The Trailblazers are almost the opposite of the Mavericks, with a number of quality players, and depth all around, compared to Dallas who has to rely on Nowitzki for much of its success. Led by LaMarcus Aldridge (21.8ppg, 8.8rpg), Portland also gets production from Wesley Matthews (15.9ppg), Gerald Wallace (15.8ppg, 7.6rpg), Andre Miller (12.7ppg, 7.0apg), and also get double digit points from Nicolas Batum and Brandon Roy, along with 10.3rpg from the ageless wonder Marcus Camby. Thatís a solid seven man rotation, most notably Gerald Wallace, the mid-season acquisition who provides excellent production at the 2/3 spot and takes a lot of pressure off of Brandon Roy, whose knee problems could have derailed the Blazersí season were it not for the trade for Wallace. Now, Roy can limit his minutes to around 20 per game and the Blazers donít really suffer because of it.
The general consensus seems to be to anoint the Blazers as the spoilers and give them the upset win over the Mavericks right off the bat. The two teams split the season series, with the Mavs winning the first two, and the Blazers winning the last two. However, a couple of stats point to the idea of an upset being more difficult than expected. First, thereís Dallasí home court advantage. The Mavs were good, not great at home at 29-12, however Portland was a paltry 18-23 on the road. Portland is going to have to win on the road at least once to win this series. Second, despite Dallasí mediocre rebounding numbers, Portland is decidedly worse, tied with Atlanta for 27th in the league with 39.3 per game. So despite Marcus Camby averaging over 10 rebounds per game in 26 minutes of duty, this is a weak area for them and could be a place for Dallas to get an advantage. Portland will probably end up taking this series, as they just have more talent and a better team than Dallas, but it will by no means be an easy victory, especially if they happen to slip up and lose a game at home.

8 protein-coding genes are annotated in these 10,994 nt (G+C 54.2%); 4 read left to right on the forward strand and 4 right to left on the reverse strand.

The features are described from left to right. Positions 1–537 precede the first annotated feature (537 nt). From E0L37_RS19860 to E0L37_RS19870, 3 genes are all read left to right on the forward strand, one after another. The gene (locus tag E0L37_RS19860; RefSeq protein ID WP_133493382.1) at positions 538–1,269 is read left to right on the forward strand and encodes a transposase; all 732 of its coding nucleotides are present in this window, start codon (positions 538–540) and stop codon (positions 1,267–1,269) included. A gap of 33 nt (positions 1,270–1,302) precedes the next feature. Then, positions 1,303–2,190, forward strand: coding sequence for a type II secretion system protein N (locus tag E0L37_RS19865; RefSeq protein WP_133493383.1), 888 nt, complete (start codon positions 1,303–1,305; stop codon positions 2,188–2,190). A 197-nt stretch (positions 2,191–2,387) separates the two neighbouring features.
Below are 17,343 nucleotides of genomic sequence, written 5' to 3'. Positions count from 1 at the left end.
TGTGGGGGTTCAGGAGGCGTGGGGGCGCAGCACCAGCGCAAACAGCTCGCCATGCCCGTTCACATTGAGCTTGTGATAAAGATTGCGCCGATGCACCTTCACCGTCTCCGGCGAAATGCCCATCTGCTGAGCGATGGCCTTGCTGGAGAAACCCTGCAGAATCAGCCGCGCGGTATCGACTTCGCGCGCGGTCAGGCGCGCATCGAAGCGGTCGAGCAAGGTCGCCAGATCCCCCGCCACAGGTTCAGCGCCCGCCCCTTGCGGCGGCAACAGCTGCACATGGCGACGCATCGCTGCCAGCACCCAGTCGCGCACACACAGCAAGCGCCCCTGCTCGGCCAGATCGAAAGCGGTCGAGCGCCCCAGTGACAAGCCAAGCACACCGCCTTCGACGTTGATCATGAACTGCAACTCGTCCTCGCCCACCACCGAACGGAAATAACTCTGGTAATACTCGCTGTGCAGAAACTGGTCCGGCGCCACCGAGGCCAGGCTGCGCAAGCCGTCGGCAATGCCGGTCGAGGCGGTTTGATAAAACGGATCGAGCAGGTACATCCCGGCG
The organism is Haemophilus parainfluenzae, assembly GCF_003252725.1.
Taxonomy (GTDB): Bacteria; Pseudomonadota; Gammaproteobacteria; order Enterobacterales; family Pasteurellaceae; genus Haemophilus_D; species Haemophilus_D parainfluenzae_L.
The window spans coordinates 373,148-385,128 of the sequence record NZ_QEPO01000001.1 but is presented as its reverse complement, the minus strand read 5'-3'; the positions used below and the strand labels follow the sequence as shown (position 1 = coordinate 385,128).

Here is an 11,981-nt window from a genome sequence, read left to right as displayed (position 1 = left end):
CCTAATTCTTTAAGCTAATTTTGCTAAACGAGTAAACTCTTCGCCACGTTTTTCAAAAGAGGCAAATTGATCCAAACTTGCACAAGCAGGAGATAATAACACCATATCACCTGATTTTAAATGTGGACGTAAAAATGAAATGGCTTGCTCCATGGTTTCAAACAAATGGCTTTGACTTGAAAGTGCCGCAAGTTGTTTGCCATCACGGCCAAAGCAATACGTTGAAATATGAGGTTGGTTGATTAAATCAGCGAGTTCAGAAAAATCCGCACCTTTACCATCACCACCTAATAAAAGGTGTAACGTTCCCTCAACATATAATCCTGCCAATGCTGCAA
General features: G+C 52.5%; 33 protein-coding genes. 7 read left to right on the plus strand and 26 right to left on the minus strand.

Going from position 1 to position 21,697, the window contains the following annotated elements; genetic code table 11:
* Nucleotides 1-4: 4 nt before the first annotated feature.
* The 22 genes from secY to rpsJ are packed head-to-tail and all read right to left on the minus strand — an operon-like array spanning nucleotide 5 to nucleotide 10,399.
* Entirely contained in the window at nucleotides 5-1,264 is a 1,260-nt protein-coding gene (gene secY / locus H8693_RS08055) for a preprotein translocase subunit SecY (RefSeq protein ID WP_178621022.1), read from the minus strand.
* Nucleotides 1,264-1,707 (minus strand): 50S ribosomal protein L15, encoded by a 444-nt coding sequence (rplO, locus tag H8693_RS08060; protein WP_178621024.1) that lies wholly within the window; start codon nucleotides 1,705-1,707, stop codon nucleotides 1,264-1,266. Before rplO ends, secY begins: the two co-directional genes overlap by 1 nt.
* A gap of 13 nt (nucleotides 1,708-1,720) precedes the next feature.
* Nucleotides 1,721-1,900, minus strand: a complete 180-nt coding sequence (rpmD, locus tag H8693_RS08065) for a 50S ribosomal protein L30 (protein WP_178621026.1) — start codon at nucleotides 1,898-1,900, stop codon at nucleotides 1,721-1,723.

Portland in 7
(4) Oklahoma City vs. (5) Denver
So, the Denver Nuggets lose their top two leading scorers, top assist guy, and leading rebounder, and then proceed to go on a tear the rest of the season and finish up as the #5 seed in the Western Conference. Instead of struggling when Carmelo Anthony and Chauncey Billups were traded to the New York Knicks, they took the pieces they already had, added in Danilo Gallinari, Wilson Chandler and Raymond Felton, and didnít skip a beat with all three averaging double figures over the last 20 games of the season. The Nuggets truly are an ensemble cast, with no standout star, but a number of role players. Aside from Gallinari, Chandler, and Felton, thereís Nene, Arron Afflalo, JR Smith, Ty Lawson, Al Harrington, Kenyon Martin, and of course, Chris Andersen. Andersenís averaging 16.3mpg, everyone else is playing at least 22.8mpg. Itís a diverse cast that can give you a lot of different looks on the court, and George Karl seems to have rallied the team around the absence of Carmelo and his drama to allow them to play at this high level.